Those who need it can still get a bed for the night at the Montana Rescue Mission in downtown Billings, and they may even get a little more space thanks to social distancing.
Like every other organization in Billings trying to adapt to COVID-19, the MRM had to scramble to figure out how to best do its job while making sure it could protect staff and the people it served.
"We serve an at-risk population," said Matt Lundgren, the mission's director.
To best meet their needs during a pandemic, the mission has had to get creative about how it serves that population. And so far those protocols appear to be working.
The mission has set up quarantine and isolation rooms, it performs temperature checks for those seeking to stay, the meal rooms have been expanded to allow for social distancing and beds in the men's quarters have been spaced apart and arranged head-to-toe.
"We're just trying to be as smart as we can be," Lundgren said. "We have not had a single case yet."
The shelter was busy during those first few weeks of the pandemic in the spring and then as the lockdown went into effect, staff saw those numbers drop. By summer the number of those seeking help from the MRM started to rise again, Lundgren said.
As a result the MRM is now serving those who may not have been accepted for help in the past.
The MRM has robust programs to address addiction and mental health. It's also a faith-based, private organization. In the past, if someone showed up there under the influence, they were required to sober up before they could seek shelter or help.
As COVID-19 has put more pressure on various parts of the community, the MRM has widened its net and taken in more of those who are intoxicated. Lundgren said he believes the MRM is serving a wider variety of people than before.
And the Mission is likely to see the demand for shelter from that most vulnerable population increase in the next few days as temperatures are forecast to dip into the teens.
Lundgren is pragmatic about what the MRM does. It offers counseling services and work programs designed to give people the skills they need to find jobs, housing and independence.
"That's the only way to end homelessness," he said.
In the last couple years, the MRM has converted some of its housing into a half-dozen low-income apartments where those seeking shelter and services can transition as they strike out on their own in the community to find a job.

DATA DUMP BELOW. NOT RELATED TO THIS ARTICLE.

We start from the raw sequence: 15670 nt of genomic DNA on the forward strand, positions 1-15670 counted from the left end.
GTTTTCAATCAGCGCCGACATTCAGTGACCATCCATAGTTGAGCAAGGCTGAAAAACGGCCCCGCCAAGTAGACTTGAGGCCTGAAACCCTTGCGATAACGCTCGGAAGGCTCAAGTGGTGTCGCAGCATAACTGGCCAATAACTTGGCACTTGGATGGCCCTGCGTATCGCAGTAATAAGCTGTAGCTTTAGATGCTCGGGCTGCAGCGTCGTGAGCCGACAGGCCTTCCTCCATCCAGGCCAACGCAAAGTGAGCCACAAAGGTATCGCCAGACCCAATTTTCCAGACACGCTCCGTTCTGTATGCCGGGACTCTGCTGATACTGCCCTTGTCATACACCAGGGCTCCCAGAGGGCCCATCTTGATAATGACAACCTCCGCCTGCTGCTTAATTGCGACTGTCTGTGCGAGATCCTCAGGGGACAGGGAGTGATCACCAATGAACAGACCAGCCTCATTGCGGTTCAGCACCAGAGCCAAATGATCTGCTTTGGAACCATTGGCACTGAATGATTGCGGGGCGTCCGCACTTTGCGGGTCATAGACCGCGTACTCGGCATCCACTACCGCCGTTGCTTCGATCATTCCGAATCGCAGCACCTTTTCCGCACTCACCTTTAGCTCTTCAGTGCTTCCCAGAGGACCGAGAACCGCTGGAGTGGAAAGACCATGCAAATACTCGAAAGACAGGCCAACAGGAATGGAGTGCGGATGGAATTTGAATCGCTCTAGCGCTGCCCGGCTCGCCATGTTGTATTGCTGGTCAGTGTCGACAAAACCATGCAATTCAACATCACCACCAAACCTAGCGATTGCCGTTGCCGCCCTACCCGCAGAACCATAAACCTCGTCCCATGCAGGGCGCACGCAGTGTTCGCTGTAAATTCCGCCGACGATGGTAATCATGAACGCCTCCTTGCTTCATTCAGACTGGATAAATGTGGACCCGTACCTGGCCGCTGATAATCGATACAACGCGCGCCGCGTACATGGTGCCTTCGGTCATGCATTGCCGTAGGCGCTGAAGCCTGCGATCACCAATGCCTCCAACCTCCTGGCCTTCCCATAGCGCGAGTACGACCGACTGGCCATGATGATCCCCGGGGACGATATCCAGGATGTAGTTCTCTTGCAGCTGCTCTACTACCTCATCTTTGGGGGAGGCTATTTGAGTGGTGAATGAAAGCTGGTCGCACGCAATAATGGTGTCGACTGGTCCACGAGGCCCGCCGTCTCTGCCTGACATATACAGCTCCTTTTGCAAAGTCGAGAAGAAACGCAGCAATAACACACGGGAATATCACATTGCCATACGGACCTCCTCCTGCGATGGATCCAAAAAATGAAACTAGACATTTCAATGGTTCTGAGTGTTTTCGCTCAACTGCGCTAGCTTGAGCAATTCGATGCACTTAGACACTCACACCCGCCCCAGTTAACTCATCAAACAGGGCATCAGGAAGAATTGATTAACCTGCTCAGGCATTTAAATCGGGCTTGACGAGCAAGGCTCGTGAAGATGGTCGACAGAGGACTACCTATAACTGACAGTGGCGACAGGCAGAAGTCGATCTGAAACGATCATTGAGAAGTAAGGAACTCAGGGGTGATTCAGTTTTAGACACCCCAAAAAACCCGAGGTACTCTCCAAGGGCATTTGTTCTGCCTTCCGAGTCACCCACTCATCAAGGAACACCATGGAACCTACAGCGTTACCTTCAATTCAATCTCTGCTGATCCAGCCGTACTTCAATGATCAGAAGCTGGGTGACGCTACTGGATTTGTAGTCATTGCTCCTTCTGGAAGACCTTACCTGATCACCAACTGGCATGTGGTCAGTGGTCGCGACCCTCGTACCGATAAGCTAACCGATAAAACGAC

Secure, available permanent housing is one of those things Lundgren believes is absolutely necessary to getting people off the street and integrated again into a community.
The next step for the MRM is expanding its housing program. Earlier in the year, the organization applied for federal low-income housing tax credits through the Montana Board of Housing. The credits are worth $32 million and 14 organizations across the state have applied to get access to it.
The Montana Board of Housing said at least five of the organizations will get its approval, which will likely be announced at the end of the month.
The MRM applied for $6.4 million of those tax credits to fund what's been dubbed the MRM Unified Campus. The project will include new construction at its location on Minnesota Avenue of a three-story building with 200 beds for the homeless and 29 affordable housing apartments on the top floor.
The project also includes the remodeling of one of the older buildings on campus to create classroom space for job and life-skills training, an exercise facility, a new 200-person chapel, counseling and health care offices, and a child care area with an outdoor playground.
To complete the project, the MRM will be seeking matching funds from community donors to augment the $6.4 million in federal low-income housing tax credits for which its applied.
"We hope to be here until we end homelessness," Lundgren said.
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